Under its new policy of industrial capacity cooperation and strategic complementarity, China has announced an increase in its investments to the continent by $60 billion in what observers are calling a “surprising pledge.”
The new strategy de-emphasizes Chinese need for Africa’s rich natural resources emphasizing instead 10 overarching plans for Sino-Africa cooperation.
Chines Excess Labour Shifting Plan
The plan covers almost all aspects of economic ties: industry, agriculture, infrastructure, environment, trade facilitation, poverty alleviation, public health and education. The overall direction fits in the readjustment of China’s Africa policy since the inauguration of President Xi Jinping.
China is keen on shifting its labor-intensive industries to Africa. Such industrial capacity cooperation is to be complemented by the export of China’s excess capacity to “support” African infrastructure projects and capacity building through technical assistance, vocational training, and fellowship programs.
Education and Chinese Culture Main Components
A major component of the new Chinese policy is education with cooperation in the area including 40,000 training opportunities in China and 30,000 government scholarships.
China will also invite 200 African scholars to visit China, offer 500 young Africans opportunities to study in China each year and train 1,000 media professionals from Africa.
Under the new policy, China will run agricultural development projects in 100 African villages, send 30 teams of agricultural experts to Africa, and establish a ‘10+10’ cooperation mechanism between Chinese and African agricultural research institutes.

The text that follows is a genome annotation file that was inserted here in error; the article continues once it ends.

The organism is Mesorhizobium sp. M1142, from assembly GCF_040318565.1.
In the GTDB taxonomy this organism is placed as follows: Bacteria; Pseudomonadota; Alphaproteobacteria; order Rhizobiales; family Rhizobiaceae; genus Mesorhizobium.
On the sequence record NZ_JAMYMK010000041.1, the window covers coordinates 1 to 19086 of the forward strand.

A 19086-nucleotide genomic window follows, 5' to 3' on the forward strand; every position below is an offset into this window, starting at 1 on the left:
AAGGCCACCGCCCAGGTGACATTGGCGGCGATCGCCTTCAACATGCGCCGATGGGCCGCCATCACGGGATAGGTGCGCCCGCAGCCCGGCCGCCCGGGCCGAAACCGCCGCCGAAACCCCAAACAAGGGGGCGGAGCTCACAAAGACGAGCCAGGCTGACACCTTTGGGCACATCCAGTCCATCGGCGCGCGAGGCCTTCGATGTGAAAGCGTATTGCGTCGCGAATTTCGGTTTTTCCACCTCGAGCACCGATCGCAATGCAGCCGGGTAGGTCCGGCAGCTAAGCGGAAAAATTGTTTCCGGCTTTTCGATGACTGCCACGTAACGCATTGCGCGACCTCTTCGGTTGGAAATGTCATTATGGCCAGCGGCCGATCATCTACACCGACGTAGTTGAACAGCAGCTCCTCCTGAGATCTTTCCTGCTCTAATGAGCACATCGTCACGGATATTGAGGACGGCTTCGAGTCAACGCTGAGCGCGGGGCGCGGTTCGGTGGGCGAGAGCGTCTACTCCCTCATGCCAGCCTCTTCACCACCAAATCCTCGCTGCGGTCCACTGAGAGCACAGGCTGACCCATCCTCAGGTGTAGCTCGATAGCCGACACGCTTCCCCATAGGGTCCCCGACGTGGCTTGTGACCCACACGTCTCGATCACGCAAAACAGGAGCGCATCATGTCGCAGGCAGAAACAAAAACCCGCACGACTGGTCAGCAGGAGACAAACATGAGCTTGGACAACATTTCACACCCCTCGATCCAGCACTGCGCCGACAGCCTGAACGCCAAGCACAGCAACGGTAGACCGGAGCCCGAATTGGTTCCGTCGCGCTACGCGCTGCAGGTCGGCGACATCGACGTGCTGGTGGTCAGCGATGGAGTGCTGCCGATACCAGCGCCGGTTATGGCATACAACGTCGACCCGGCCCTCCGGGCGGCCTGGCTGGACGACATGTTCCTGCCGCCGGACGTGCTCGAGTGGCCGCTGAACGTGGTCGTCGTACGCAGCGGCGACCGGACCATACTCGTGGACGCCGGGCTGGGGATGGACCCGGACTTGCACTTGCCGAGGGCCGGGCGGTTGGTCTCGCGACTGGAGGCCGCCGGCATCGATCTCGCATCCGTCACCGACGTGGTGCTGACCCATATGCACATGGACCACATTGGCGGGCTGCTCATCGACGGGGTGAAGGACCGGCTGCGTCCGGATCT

Confucius Institutes to Spread Chinese Culture in Africa
Through its Confucius Institutes in universities across the continent – already increased to 46 in more than 30 African countries – China will intensify its spread of Chinese culture to Africa.
In this effort, referred to scholars by scholars as ‘soft power’ development, China has also increased government scholarships from 2,000 awards in 2006 to 4,000 in 2009 and 6,000 in 2015 for African students to study in China while also increasing its commitment to short-term training of African professionals from 10,000 to 30,000 between 2006 and 2015.
Between 2000 and 2011, more than 79,000 African students went to study in China.
Already tension is growing in some African countries such as Kenya where Chinese labour is accused of arrogance and racism and swarming projects finance with Chinese loans as well as engaging in petty trade not covered by international cooperation.